This is where Google came in handy. Googling on "Kasai Rex" produced only a handful of results. But they were illuminating. Several reproduced the actual report from the hunter, a short, detailess account that only called the thing a large lizard. The sites also reproduced the photograph. Far from being a T.Rex, let alone the more unique Tarbosaurus, the beast looks more like a gecko superimposed in the scene. Yet several sites, notably ones with agendas to promote, breathlessly believe the account, and do not attempt to do any more than paraphrase the hunter's story.
Is there a T.Rex stalking Africa? If there is, it isn't the so-called "Kasai Rex." It's more likely you'll spot a T.Rex playing ping pong than this story to be true.
Hopefully you all heard that rumbling sound that roared through the Eastern seaboard a few weeks ago. That was the Founding Fathers -- all of them -- rolling over in their graves when the Supreme Court extended the government's right of Eminent Domain to mean that the State may take a person's real property (if "justly" compensated, of course) and turn it over to a second private "person" (generally a large corporation that can generate higher tax revenue for the government).
Well, turnabout is still fair play. And someone out there has a good sense of humor. Sorry Justice Souter, it looks like New Hampshire could use a little bit of your property...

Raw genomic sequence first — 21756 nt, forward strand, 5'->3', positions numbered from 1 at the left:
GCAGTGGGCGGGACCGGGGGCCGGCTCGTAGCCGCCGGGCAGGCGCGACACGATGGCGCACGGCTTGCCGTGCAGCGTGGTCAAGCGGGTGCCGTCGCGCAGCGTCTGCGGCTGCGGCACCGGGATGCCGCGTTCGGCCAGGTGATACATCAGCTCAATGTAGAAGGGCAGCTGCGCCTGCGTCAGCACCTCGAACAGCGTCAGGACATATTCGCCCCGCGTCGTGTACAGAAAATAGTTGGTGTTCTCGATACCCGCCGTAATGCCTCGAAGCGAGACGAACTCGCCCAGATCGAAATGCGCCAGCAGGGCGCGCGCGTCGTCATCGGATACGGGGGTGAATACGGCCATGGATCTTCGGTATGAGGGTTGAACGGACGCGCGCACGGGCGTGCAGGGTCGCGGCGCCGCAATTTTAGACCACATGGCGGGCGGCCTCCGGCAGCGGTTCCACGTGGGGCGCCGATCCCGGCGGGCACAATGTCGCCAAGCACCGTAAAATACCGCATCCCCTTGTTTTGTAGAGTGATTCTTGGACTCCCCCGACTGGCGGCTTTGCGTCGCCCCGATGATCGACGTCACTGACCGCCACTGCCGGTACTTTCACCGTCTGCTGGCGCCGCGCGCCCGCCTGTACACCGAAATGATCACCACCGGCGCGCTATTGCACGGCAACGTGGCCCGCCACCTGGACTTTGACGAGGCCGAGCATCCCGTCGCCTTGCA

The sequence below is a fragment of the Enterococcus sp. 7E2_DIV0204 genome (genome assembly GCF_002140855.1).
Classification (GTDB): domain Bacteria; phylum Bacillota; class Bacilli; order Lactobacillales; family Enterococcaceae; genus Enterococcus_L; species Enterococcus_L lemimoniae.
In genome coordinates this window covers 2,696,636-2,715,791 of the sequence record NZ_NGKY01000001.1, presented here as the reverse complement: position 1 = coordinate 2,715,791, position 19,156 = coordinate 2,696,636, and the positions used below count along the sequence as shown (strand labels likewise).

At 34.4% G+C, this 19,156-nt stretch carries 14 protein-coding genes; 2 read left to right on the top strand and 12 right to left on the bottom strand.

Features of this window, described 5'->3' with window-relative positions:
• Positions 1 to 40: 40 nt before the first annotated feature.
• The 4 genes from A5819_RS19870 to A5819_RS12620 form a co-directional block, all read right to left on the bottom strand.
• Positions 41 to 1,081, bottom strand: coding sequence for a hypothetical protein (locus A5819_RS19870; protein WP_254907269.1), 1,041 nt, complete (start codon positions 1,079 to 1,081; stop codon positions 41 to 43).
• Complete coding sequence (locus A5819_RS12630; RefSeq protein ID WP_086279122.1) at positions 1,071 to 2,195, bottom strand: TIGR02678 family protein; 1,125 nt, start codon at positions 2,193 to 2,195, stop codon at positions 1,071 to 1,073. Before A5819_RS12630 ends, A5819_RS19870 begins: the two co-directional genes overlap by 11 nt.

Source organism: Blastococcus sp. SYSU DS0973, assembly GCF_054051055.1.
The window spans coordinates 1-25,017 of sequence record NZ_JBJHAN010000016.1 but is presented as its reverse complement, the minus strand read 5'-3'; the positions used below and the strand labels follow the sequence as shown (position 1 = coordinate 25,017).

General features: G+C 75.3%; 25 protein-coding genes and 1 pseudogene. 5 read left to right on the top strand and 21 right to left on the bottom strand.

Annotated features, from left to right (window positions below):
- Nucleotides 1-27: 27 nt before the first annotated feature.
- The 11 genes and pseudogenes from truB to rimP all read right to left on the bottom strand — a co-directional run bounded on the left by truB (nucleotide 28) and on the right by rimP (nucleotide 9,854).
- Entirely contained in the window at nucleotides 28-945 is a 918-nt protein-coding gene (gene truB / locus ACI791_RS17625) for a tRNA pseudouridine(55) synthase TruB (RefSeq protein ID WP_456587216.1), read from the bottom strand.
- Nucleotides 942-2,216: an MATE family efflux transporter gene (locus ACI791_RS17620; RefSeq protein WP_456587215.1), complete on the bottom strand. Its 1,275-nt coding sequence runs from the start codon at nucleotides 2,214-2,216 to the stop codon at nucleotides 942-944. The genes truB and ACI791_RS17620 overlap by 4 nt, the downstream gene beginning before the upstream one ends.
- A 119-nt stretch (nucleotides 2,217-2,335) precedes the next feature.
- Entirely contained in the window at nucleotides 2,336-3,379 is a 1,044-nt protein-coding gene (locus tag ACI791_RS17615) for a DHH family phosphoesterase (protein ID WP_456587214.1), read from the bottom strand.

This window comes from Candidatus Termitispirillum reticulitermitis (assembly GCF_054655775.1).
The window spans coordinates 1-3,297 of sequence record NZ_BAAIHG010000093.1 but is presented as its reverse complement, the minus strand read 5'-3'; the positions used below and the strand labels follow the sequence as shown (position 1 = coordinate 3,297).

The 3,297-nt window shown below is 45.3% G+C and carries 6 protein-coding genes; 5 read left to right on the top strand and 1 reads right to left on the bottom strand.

Someone caught up with me in the real world and said, "I heard you want a GI Joe movie."
Ah, another blog fan. I thanked him for his interest and congratulated him on his superb taste in web reading. Anyway, he proceeded to insist that someone had, indeed, already made such a movie. "Yes," I told him, "The Story of GI Joe; back in the fifties. It's a different thing -- but it was one of the inspiration for the name." NO, no, he insisted, this was back in the eighties.
And then he launched into a rambling description of a plot combining elements from two different, bad movies: Mega Forceand Delta Force. Now, I'm unfortunate enough to say that I've seen both films. That's four hours of my teenage life I will never see any return on investment. I could've been home deep cleaning my acne to impress Gina, the cheerleader I had a crush on, but instead I watched this crap.
OK, the dune buggies in Mega Force were pretty cool. Chuck Norris's uzi-toting, tang soo do kicking, black uniformed hero in Delta Force kinda reminded me of Snake Eyes if I squinted really heard and muted the volume. But neither movie was remotely good enough to be confused with GI Joe.
I've managed to hide the deranged individual's body in my usual spot. He won't blaspheme ever again. Hopefully the Arashikage I-Ching ideogram I carved into his flesh with my spike handled trench knife will consign his spirit to an appropriate spot in hell.